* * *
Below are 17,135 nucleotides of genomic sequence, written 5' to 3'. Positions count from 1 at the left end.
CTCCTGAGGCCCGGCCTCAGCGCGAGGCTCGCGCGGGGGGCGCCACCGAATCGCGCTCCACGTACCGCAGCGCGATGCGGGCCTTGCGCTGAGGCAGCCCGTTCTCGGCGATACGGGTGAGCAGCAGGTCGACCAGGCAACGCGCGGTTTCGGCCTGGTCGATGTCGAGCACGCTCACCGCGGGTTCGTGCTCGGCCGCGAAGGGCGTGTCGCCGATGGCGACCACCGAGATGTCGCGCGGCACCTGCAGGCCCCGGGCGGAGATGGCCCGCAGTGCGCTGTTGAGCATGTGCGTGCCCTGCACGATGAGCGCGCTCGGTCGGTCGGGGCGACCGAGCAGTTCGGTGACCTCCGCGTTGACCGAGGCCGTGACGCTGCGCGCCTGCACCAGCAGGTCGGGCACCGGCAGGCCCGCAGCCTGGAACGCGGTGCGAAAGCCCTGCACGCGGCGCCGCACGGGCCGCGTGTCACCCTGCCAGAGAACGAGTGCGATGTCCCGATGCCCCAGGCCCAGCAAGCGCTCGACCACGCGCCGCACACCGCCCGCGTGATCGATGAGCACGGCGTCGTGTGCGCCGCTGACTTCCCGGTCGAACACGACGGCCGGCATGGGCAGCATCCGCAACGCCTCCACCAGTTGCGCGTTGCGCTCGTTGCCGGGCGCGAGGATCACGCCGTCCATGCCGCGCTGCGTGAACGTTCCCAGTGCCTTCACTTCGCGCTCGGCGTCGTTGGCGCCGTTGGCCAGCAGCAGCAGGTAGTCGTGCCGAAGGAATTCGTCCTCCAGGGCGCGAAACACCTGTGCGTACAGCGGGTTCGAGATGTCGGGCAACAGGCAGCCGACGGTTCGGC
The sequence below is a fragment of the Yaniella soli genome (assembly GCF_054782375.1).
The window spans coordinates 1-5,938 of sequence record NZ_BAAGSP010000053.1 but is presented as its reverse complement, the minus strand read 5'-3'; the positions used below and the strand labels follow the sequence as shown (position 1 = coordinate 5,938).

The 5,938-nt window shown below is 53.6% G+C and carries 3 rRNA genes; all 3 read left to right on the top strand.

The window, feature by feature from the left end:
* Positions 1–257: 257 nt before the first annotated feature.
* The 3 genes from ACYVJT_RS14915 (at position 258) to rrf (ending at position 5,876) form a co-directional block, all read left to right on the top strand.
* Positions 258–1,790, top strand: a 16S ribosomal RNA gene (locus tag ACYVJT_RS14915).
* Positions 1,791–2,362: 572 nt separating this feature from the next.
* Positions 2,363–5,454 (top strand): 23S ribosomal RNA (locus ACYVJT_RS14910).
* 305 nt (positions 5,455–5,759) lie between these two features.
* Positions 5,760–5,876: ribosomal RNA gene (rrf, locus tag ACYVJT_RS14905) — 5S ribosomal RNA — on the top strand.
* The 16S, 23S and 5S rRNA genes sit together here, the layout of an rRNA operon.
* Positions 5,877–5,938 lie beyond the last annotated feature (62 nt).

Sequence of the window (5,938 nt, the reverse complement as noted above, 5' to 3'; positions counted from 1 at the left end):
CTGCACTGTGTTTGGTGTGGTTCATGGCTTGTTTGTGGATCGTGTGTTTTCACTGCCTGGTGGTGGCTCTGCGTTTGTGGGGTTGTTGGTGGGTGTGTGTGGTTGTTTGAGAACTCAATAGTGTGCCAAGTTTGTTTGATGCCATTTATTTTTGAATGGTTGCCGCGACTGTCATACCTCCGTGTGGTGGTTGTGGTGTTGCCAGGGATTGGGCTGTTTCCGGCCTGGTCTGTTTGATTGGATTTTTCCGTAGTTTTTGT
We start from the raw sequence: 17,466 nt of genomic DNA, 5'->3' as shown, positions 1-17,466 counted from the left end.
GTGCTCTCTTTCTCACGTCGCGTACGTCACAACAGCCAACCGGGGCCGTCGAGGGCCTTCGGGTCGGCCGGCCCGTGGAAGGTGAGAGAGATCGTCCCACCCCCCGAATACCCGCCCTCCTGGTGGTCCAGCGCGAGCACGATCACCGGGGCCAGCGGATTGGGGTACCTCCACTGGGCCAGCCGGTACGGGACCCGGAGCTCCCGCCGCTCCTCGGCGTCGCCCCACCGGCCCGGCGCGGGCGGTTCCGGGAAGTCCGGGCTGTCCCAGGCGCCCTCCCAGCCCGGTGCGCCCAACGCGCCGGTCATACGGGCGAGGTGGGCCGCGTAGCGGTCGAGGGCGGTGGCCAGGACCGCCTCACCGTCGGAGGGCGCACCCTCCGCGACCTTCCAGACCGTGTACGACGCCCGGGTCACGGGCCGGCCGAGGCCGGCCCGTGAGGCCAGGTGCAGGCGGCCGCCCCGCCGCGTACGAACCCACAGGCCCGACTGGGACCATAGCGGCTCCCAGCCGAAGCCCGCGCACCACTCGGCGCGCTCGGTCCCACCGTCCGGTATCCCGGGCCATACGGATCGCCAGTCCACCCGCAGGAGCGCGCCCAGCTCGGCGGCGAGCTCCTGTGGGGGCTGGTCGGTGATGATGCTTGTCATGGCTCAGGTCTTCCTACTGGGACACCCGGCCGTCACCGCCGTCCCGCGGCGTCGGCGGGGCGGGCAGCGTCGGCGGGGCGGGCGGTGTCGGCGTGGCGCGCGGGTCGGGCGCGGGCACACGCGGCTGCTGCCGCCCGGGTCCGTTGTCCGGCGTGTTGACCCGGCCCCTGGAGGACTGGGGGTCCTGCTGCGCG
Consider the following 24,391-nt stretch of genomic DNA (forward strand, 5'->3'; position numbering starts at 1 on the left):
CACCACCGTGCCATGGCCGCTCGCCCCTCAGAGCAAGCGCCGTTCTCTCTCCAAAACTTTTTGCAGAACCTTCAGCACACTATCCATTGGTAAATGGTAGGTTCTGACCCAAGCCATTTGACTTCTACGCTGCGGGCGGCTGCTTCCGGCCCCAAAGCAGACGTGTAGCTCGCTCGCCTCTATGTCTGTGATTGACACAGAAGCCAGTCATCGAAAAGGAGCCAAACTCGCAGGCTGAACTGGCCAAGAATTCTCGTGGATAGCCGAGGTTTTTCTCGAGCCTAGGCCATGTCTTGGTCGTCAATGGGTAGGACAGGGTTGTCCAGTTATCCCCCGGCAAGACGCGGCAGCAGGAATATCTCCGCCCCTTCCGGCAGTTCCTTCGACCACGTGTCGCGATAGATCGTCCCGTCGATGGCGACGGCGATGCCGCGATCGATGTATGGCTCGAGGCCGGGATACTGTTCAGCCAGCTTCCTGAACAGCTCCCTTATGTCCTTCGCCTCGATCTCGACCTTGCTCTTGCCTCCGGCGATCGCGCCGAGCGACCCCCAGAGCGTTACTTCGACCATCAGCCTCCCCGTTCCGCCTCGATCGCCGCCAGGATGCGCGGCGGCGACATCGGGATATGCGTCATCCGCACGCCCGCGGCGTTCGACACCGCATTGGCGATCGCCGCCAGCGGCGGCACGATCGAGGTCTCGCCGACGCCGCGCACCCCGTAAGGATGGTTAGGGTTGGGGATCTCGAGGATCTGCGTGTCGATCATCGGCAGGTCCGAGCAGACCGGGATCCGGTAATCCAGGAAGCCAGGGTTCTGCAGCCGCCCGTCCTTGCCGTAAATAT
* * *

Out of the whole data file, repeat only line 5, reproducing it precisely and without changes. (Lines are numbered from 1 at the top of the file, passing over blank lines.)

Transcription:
The 5,938-nt window shown below is 53.6% G+C and carries 3 rRNA genes; all 3 read left to right on the top strand.